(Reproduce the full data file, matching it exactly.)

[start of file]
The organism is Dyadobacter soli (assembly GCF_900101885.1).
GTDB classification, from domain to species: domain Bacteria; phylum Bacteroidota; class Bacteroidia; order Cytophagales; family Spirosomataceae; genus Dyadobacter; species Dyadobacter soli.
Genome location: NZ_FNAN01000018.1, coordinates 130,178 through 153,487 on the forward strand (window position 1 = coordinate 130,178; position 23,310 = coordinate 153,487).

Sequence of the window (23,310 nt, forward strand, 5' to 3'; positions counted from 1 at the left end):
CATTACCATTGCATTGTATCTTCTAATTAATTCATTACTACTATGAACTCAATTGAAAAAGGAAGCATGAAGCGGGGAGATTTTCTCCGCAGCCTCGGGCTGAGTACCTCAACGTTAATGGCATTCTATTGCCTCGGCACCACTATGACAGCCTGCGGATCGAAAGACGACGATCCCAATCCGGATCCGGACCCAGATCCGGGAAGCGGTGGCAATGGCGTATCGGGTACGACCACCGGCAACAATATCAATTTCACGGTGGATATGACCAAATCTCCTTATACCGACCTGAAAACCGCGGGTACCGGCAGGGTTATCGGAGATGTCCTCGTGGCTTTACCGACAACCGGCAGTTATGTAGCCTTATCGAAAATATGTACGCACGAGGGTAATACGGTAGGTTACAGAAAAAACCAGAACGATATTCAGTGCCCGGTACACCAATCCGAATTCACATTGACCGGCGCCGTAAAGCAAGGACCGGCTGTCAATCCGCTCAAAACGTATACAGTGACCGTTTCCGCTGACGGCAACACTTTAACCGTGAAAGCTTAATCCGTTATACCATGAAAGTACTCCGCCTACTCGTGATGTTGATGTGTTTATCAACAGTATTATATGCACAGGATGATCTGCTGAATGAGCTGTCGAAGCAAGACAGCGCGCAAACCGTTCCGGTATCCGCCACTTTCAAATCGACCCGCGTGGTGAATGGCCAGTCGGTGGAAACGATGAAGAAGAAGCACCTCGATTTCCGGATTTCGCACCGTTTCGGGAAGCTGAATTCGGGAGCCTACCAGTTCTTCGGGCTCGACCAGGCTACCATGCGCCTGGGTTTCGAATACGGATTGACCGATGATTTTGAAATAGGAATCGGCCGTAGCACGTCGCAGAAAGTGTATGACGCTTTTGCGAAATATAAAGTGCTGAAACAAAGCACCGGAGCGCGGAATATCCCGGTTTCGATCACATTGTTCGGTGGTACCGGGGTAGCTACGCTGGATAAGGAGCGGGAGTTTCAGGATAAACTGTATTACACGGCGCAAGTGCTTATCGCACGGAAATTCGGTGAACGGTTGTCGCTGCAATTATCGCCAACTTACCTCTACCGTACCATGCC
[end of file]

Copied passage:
The organism is Dyadobacter soli (assembly GCF_900101885.1).
GTDB classification, from domain to species: domain Bacteria; phylum Bacteroidota; class Bacteroidia; order Cytophagales; family Spirosomataceae; genus Dyadobacter; species Dyadobacter soli.
Genome location: NZ_FNAN01000018.1, coordinates 130,178 through 153,487 on the forward strand (window position 1 = coordinate 130,178; position 23,310 = coordinate 153,487).

Sequence of the window (23,310 nt, forward strand, 5' to 3'; positions counted from 1 at the left end):
CATTACCATTGCATTGTATCTTCTAATTAATTCATTACTACTATGAACTCAATTGAAAAAGGAAGCATGAAGCGGGGAGATTTTCTCCGCAGCCTCGGGCTGAGTACCTCAACGTTAATGGCATTCTATTGCCTCGGCACCACTATGACAGCCTGCGGATCGAAAGACGACGATCCCAATCCGGATCCGGACCCAGATCCGGGAAGCGGTGGCAATGGCGTATCGGGTACGACCACCGGCAACAATATCAATTTCACGGTGGATATGACCAAATCTCCTTATACCGACCTGAAAACCGCGGGTACCGGCAGGGTTATCGGAGATGTCCTCGTGGCTTTACCGACAACCGGCAGTTATGTAGCCTTATCGAAAATATGTACGCACGAGGGTAATACGGTAGGTTACAGAAAAAACCAGAACGATATTCAGTGCCCGGTACACCAATCCGAATTCACATTGACCGGCGCCGTAAAGCAAGGACCGGCTGTCAATCCGCTCAAAACGTATACAGTGACCGTTTCCGCTGACGGCAACACTTTAACCGTGAAAGCTTAATCCGTTATACCATGAAAGTACTCCGCCTACTCGTGATGTTGATGTGTTTATCAACAGTATTATATGCACAGGATGATCTGCTGAATGAGCTGTCGAAGCAAGACAGCGCGCAAACCGTTCCGGTATCCGCCACTTTCAAATCGACCCGCGTGGTGAATGGCCAGTCGGTGGAAACGATGAAGAAGAAGCACCTCGATTTCCGGATTTCGCACCGTTTCGGGAAGCTGAATTCGGGAGCCTACCAGTTCTTCGGGCTCGACCAGGCTACCATGCGCCTGGGTTTCGAATACGGATTGACCGATGATTTTGAAATAGGAATCGGCCGTAGCACGTCGCAGAAAGTGTATGACGCTTTTGCGAAATATAAAGTGCTGAAACAAAGCACCGGAGCGCGGAATATCCCGGTTTCGATCACATTGTTCGGTGGTACCGGGGTAGCTACGCTGGATAAGGAGCGGGAGTTTCAGGATAAACTGTATTACACGGCGCAAGTGCTTATCGCACGGAAATTCGGTGAACGGTTGTCGCTGCAATTATCGCCAACTTACCTCTACCGTACCATGCC